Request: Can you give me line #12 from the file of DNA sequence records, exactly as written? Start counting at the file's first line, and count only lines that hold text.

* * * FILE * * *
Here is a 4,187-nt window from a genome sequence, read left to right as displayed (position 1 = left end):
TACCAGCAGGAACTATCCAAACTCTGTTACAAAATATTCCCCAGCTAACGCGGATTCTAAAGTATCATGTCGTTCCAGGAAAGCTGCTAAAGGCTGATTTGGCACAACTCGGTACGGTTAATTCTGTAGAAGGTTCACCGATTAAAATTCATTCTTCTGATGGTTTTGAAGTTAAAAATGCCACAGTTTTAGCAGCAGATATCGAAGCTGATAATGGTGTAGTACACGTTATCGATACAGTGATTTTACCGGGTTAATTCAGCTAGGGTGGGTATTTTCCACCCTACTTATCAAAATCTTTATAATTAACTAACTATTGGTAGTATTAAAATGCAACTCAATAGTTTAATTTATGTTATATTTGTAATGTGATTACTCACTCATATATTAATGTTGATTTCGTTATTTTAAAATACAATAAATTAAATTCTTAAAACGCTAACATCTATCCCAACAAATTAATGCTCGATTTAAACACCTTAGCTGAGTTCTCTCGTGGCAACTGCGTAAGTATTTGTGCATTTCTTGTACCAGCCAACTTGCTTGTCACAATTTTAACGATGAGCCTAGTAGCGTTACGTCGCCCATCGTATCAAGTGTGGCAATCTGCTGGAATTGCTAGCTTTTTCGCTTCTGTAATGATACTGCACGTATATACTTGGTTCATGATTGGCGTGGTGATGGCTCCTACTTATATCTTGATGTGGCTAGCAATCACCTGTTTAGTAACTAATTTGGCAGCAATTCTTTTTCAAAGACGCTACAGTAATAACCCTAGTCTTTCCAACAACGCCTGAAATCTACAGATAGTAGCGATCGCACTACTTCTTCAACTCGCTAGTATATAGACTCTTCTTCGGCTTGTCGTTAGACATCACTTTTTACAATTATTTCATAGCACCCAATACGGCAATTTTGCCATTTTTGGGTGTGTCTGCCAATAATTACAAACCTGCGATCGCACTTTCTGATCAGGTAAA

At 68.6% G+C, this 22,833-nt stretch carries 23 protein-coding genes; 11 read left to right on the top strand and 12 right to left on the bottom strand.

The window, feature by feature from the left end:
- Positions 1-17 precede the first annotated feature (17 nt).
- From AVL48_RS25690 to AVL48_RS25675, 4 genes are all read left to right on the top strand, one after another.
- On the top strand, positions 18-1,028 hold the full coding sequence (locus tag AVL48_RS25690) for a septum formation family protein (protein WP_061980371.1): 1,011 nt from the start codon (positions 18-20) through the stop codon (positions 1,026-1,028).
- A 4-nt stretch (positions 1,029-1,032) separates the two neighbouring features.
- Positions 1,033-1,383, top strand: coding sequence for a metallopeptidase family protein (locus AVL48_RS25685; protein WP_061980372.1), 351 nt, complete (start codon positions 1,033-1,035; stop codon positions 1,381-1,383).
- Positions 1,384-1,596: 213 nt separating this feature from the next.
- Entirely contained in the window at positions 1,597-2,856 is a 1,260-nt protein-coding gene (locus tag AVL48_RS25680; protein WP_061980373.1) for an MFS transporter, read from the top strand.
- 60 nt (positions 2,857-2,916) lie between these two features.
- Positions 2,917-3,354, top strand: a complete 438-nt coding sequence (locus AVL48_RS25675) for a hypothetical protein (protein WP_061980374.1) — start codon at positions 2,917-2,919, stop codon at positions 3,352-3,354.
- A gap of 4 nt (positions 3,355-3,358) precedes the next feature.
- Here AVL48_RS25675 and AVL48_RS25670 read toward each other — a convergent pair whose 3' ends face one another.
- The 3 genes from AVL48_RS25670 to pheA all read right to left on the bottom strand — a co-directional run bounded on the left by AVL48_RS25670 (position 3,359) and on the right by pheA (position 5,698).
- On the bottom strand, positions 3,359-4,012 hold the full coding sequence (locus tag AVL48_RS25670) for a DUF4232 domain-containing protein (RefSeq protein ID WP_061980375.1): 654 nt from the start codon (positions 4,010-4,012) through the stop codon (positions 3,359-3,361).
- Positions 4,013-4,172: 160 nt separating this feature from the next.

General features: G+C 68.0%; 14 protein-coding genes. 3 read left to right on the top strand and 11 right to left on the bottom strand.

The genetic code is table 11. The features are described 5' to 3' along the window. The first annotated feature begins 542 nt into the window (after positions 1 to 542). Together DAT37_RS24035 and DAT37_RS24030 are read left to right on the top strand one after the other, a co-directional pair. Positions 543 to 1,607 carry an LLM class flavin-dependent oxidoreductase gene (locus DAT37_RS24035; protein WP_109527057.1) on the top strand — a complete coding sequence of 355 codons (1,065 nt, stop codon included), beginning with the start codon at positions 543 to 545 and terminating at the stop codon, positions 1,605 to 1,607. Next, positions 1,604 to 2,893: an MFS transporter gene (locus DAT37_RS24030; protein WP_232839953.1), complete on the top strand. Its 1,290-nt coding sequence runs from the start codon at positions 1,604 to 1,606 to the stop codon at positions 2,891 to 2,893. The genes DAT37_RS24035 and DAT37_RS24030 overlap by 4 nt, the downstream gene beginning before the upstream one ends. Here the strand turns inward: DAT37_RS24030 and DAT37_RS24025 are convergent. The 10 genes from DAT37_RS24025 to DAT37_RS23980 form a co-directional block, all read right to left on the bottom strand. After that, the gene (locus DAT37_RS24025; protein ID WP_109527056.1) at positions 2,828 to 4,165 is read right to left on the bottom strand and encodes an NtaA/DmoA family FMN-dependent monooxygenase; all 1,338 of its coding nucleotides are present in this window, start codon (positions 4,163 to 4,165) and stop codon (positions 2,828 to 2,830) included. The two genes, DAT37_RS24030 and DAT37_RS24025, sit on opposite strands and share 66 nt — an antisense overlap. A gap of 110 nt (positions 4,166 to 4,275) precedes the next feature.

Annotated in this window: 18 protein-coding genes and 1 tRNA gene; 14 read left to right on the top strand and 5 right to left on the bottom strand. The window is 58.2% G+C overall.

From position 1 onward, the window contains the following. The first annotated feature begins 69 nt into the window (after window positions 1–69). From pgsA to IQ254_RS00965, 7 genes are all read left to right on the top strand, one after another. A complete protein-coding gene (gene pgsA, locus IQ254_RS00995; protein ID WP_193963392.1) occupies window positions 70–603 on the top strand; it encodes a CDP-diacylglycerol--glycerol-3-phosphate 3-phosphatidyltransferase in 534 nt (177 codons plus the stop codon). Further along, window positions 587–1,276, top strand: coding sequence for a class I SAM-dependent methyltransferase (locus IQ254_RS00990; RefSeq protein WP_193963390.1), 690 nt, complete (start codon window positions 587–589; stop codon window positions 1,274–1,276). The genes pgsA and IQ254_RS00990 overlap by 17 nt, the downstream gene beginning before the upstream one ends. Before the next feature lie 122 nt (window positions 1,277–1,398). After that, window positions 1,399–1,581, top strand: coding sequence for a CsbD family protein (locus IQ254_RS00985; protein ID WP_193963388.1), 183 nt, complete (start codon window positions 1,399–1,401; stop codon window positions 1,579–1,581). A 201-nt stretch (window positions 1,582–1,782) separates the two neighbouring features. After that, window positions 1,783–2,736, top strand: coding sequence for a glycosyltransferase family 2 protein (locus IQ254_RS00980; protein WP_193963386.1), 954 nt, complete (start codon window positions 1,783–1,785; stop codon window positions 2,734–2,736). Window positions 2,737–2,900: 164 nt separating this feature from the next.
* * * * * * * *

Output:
- 60 nt (positions 2,857-2,916) lie between these two features.